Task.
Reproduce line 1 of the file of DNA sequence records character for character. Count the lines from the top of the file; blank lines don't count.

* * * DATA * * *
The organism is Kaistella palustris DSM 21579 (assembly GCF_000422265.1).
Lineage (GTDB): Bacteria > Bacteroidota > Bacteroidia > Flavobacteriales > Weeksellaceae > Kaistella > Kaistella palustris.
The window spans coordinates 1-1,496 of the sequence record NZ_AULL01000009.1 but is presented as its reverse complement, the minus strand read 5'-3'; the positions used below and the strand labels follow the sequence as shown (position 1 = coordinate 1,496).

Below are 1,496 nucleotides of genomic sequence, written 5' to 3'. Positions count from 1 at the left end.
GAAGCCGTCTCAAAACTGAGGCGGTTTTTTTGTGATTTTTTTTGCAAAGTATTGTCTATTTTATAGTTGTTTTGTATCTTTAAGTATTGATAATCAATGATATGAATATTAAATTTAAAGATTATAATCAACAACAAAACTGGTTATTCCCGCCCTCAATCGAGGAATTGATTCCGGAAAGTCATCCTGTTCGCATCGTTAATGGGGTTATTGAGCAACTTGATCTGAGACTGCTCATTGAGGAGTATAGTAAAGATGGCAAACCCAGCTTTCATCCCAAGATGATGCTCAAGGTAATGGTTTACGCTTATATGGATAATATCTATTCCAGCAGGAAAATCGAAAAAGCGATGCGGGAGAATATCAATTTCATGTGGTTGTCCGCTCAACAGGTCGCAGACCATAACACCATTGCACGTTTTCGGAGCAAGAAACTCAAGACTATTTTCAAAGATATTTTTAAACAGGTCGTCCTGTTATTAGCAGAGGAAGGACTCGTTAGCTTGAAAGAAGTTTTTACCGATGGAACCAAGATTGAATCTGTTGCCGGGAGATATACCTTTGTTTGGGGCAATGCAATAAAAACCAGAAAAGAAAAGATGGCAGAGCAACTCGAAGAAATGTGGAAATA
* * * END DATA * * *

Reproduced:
The organism is Kaistella palustris DSM 21579 (assembly GCF_000422265.1).